ECRI Explains Why Recession Is “Inevitable”
The Weekly Leading Index (WLI) growth indicator of the Economic Cycle Research Institute (ECRI) came in at -1.4 in today's public release of the data through March 9th. This is the ninth consecutive week of improvement (less negative) data for the Growth Index and the highest level (i.e., least negative) since August 5th of last year. The underlying WLI also improved, increasing from an adjusted 124.6 to 125.1 (see the fourth chart below).
The big news this week is the ECRI public commentary posted yesterday (March 15th) with the title Why Our Recession Call Stands.
For those of us who like to dig into the details, the most interesting revelation in the commentary involved a shift to the year-over-year WLI change from ECRI's favored, and rather arcane, method of calculating the WLI growth series from the underlying WLI (see note below).
Most data, both public and private, are seasonally adjusted. But the nature of the Great Recession seems to have had an unexpected impact on the statistical seasonal adjustment algorithms that are hard-wired to detect when the seasonal patterns evolve and change over the years. This is normally a good thing, but when the economy fell off a cliff in Q4/2008 and Q1/2009, it was partly interpreted by these procedures as a lasting change in seasonal patterns. So, according to these programs, data from Q4 and Q1 would be expected thereafter to be relatively weak, and therefore automatically adjusted upwards. Our due diligence on this subject indicates a widespread problem, resulting in many recent economic headlines being skewed to the upside. However, we have no way to objectively measure the extent of these problems – either the upward bias for Q4 and Q1 or the downward bias for Q2 and Q3. Fortunately, year-over-year growth rates are naturally less susceptible to these seasonal issues because they involve comparisons to the same period a year earlier that is likely to be skewed the same way. In contrast, smoothed annualized growth rates, which we have traditionally preferred, presume proper seasonal adjustment. While the extent of the seasonal problem will be debated, monitoring year-over-year growth rates is a matter of simple prudence at this juncture not only for ECRI’s indexes but also for other economic data.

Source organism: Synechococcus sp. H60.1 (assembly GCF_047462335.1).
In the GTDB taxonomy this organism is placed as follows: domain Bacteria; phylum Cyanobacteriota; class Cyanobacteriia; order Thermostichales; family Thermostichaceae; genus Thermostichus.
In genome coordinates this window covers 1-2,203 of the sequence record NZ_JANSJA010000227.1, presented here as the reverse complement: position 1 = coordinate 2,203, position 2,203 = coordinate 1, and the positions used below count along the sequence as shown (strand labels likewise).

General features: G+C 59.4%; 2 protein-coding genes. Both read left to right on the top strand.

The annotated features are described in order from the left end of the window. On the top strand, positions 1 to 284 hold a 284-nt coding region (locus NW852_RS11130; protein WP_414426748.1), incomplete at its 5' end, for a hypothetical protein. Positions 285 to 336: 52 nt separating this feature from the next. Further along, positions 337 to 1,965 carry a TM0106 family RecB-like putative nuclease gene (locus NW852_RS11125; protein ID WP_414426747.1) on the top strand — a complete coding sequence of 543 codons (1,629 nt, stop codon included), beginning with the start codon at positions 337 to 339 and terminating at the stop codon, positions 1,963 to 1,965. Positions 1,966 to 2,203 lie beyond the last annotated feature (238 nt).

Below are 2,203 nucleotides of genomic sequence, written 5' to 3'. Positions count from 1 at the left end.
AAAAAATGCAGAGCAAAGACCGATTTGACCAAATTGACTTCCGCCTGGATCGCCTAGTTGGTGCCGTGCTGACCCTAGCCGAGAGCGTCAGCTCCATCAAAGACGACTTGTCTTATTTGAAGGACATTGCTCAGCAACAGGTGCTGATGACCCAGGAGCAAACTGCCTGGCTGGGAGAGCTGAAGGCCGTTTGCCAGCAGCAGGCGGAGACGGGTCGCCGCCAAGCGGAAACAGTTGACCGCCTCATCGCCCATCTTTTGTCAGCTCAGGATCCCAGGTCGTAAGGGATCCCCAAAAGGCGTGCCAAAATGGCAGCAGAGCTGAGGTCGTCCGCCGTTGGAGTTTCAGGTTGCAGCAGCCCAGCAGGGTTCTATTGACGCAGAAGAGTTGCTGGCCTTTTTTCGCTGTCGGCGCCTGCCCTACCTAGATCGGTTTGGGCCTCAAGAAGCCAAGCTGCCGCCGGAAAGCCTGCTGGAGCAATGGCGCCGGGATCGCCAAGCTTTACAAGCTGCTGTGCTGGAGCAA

The March 15th commentary includes a pair of charts: the WLI YoY and their US Coincident Index YoY. Here is my on version of the former. I've added dots to show the YoY value at the first months of recessions and a dotted line showing the current level.
As the chart above makes clear, the WLI YoY is currently at a lower level than at the month for five of the seven recessions during the published series. Of course, the same can be said for its interim YoY trough in 2010. In any case, the behavior of this indicator over the next quarter or so will be especially interesting to watch.